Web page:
::creates text file::
::returns three weeks later::
Well, that didn’t work. Better do this the old-fashioned way. As if procrastinating for weeks isn’t the old-fashioned way.
For a very brief period of time, this was set to be the last-ever Rah Rah show. After a few years of relative inactivity, they got the band back together for a proper farewell. And, as will happen, it sold out quickly. They then added a second show on the following night, which also sold out. It turns out that the secret to success is to do nothing for a long time and promise that more nothing is on its way.
Despite them living where I live and me also living where I live, I’d only managed to see Rah Rah twice before, and one of those was a Folk Festival teaser set where they only played a few songs and I don’t think the whole band was there and I didn’t dig it that much. The other time was also at the Folk Festival – this time a full set – and I enjoyed it a lot more. But that was 2013, which is somehow now long ago. They went off to do their own things, and I listened to other things. One time I thought “hey I wonder what those guys are up to now” and promptly forgot to look for an answer.
There were two openers; Suncliffs (who I’ve seen) and Big Day (who I’ve not). We skipped both, opting to arrive just before Rah Rah started, so tradition dictates I tell you that they were both very good. It was a work night, and a sold-out Exchange gets very warm, and outside was very not, and I was older than the last time I went to a concert, and it would be all standing, so we opted to maximize comfort. I feel like I should have some regrets but I’m okay with all this.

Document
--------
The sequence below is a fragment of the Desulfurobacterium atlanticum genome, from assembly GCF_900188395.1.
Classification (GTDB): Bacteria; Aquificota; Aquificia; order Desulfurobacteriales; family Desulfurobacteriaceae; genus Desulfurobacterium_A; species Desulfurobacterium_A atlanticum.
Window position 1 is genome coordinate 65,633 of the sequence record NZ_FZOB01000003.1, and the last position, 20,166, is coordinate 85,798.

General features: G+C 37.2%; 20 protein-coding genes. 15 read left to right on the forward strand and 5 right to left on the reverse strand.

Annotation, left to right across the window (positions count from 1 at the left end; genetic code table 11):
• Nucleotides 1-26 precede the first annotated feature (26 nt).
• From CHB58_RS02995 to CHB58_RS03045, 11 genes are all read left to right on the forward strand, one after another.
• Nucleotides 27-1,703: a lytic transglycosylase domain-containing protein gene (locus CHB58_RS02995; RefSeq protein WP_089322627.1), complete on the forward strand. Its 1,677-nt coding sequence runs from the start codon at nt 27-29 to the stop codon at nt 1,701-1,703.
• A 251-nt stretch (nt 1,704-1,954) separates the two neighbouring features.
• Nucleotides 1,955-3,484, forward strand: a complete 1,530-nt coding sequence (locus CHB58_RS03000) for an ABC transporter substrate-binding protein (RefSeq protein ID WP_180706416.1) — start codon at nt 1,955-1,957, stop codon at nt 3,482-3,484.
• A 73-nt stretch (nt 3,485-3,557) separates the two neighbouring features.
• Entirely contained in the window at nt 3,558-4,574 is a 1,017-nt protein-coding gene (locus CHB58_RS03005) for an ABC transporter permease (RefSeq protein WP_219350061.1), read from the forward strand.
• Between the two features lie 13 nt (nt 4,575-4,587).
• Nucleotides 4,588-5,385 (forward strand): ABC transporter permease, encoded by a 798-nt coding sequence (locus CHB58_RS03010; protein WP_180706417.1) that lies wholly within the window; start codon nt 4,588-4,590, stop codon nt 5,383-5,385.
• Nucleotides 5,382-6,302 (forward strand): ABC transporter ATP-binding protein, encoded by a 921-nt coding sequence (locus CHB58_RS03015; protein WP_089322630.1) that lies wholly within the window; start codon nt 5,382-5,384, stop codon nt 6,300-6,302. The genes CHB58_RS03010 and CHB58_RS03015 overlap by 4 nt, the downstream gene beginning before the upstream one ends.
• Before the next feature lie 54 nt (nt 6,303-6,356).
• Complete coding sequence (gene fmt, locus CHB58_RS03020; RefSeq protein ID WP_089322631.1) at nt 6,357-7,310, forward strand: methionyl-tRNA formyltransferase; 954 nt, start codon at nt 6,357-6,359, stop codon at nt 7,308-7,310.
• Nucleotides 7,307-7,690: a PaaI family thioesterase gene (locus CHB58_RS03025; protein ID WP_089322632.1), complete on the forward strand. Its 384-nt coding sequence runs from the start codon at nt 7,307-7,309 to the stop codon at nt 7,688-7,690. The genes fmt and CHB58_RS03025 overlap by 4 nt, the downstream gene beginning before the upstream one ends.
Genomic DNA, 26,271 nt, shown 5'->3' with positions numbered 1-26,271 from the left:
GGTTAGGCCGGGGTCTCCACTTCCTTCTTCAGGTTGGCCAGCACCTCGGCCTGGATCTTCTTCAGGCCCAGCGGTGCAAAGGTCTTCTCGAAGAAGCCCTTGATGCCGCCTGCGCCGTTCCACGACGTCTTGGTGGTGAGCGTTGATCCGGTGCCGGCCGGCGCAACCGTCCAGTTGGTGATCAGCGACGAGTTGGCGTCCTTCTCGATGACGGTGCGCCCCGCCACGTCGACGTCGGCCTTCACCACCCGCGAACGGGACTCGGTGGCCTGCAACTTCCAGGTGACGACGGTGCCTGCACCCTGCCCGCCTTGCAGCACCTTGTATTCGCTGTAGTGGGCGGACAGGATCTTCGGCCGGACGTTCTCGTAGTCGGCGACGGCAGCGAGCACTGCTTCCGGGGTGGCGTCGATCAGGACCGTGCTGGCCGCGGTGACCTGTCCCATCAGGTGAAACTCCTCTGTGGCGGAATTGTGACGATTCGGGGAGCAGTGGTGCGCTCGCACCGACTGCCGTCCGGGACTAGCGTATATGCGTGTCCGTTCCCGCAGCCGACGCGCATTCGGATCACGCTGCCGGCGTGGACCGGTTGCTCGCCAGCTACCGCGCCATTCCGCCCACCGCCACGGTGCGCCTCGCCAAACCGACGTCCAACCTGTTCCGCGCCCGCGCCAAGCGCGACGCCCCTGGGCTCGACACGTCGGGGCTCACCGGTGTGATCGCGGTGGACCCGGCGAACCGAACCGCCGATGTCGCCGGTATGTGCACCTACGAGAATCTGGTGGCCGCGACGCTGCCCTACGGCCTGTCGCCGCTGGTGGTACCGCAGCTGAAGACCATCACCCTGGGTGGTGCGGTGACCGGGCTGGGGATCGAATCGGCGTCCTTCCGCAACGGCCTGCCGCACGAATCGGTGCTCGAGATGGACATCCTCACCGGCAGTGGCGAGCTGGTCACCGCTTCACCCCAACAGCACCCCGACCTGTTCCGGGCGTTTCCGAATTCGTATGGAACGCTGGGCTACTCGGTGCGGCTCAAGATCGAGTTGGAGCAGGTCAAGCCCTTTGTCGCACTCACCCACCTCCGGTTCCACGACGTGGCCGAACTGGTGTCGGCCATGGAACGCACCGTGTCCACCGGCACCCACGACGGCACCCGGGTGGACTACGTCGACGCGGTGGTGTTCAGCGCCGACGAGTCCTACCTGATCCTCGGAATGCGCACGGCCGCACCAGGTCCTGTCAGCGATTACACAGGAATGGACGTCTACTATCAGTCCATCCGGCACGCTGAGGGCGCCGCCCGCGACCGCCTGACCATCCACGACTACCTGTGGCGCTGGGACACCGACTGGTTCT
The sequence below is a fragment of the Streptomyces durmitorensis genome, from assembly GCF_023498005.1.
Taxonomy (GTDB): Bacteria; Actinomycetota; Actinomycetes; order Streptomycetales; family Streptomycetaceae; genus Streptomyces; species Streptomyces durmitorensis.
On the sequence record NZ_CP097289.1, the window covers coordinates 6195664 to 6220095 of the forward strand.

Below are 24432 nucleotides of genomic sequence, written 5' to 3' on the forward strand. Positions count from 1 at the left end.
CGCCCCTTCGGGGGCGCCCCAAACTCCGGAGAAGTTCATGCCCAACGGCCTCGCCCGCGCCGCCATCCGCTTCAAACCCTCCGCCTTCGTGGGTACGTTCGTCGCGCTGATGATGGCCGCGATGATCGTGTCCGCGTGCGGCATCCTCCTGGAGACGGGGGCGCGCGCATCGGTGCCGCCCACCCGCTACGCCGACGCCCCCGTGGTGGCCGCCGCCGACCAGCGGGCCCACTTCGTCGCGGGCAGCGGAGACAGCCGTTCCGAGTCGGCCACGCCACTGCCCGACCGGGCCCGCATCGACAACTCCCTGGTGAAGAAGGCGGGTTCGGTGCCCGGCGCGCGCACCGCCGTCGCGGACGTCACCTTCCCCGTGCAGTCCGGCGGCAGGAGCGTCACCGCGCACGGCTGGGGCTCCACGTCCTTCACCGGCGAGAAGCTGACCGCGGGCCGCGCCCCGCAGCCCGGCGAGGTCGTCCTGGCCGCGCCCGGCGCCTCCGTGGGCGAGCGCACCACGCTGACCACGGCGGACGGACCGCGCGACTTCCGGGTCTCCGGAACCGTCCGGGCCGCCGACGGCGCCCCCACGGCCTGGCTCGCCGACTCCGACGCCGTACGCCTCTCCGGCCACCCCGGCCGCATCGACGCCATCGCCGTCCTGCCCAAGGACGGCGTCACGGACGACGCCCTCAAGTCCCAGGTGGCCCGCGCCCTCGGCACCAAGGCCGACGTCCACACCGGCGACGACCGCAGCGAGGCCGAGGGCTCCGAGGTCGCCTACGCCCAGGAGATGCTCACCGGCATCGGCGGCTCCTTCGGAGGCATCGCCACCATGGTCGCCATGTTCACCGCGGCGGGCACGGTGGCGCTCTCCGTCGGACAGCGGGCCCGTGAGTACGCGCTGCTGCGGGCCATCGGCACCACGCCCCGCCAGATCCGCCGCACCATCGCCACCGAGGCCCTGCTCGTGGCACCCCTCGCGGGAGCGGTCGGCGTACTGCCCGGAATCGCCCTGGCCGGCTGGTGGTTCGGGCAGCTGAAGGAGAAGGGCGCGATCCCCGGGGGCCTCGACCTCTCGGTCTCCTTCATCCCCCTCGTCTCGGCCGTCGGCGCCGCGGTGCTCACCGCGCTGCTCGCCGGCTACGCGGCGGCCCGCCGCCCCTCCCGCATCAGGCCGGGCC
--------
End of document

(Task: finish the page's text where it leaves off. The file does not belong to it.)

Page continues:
I went into the show wondering how many of their songs I actually knew, and how much I’d enjoy myself. Answers: more than I realized, and a whole lot. It had been a while since I’d listened to Rah Rah, and I kind of forgot that they have a ton of great songs. Which seems like a stupid thing to forget maybe? Or maybe it just feels that way because I got to hear a bunch of them all in a row and say “oh hey, this one, I like this one” to myself over and over. My inner monologue is very rich. At least I never yelled out for a Library Voices song by mistake, though I’m a little disappointed in myself that I didn’t think to do it on purpose.
I could list off some of my favourites that they played, and I will, because this is going to be a relatively short write-up – Tentacles, Art and a Wife, Henry, The Poet’s Dead, Arrows – but possibly my highlight was Chip off the Heart. I already liked those other songs, but that one never did much for me until I heard it live. The added energy really made it work for me. It’s one of my favourite things about going to concerts, when you get a new appreciation for a song like that. Or a band overall.
They were clearly excited to play in front of the sold-out hometown crowd, despite one of them bring pregnant and another one having just put himself through a table in some sort of nap-related mishap. They switched off singing, told stories, threw mylar balloons spelling their name into the crowd, and overall seemed to be having a really good time. It looked like lots of their families were in attendance, which was nice for them and also raised the average age of the room to one I was comfortable with, which is a rare treat anymore. The enthusiastic audience also contributed to the atmosphere; literally, in the case of the secret farter who stood near us and let one fly. But apart from that generous soul, this show was a delight. Easily the best of their shows that I’ve seen, and I left a bigger fan than when I arrived. Go see them if you get the chance, except you won’t so you can’t. But if.